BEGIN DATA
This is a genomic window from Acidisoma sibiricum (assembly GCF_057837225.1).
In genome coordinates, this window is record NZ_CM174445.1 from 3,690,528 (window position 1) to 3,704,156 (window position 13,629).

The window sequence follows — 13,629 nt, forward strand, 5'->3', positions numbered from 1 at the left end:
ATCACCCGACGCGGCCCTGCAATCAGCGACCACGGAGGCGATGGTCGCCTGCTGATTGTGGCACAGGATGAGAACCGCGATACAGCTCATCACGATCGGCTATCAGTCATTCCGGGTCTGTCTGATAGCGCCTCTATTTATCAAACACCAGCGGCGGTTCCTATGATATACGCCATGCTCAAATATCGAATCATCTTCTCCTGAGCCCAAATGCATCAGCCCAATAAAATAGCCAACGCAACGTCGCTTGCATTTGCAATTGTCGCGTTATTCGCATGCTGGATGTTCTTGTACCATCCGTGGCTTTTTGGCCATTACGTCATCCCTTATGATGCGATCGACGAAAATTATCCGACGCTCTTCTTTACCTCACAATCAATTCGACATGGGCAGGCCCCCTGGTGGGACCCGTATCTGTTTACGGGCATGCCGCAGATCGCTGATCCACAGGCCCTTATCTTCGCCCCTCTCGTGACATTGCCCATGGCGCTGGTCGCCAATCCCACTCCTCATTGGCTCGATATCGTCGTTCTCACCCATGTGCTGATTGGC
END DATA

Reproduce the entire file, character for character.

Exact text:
This is a genomic window from Acidisoma sibiricum (assembly GCF_057837225.1).
In genome coordinates, this window is record NZ_CM174445.1 from 3,690,528 (window position 1) to 3,704,156 (window position 13,629).

The window sequence follows — 13,629 nt, forward strand, 5'->3', positions numbered from 1 at the left end:
ATCACCCGACGCGGCCCTGCAATCAGCGACCACGGAGGCGATGGTCGCCTGCTGATTGTGGCACAGGATGAGAACCGCGATACAGCTCATCACGATCGGCTATCAGTCATTCCGGGTCTGTCTGATAGCGCCTCTATTTATCAAACACCAGCGGCGGTTCCTATGATATACGCCATGCTCAAATATCGAATCATCTTCTCCTGAGCCCAAATGCATCAGCCCAATAAAATAGCCAACGCAACGTCGCTTGCATTTGCAATTGTCGCGTTATTCGCATGCTGGATGTTCTTGTACCATCCGTGGCTTTTTGGCCATTACGTCATCCCTTATGATGCGATCGACGAAAATTATCCGACGCTCTTCTTTACCTCACAATCAATTCGACATGGGCAGGCCCCCTGGTGGGACCCGTATCTGTTTACGGGCATGCCGCAGATCGCTGATCCACAGGCCCTTATCTTCGCCCCTCTCGTGACATTGCCCATGGCGCTGGTCGCCAATCCCACTCCTCATTGGCTCGATATCGTCGTTCTCACCCATGTGCTGATTGGC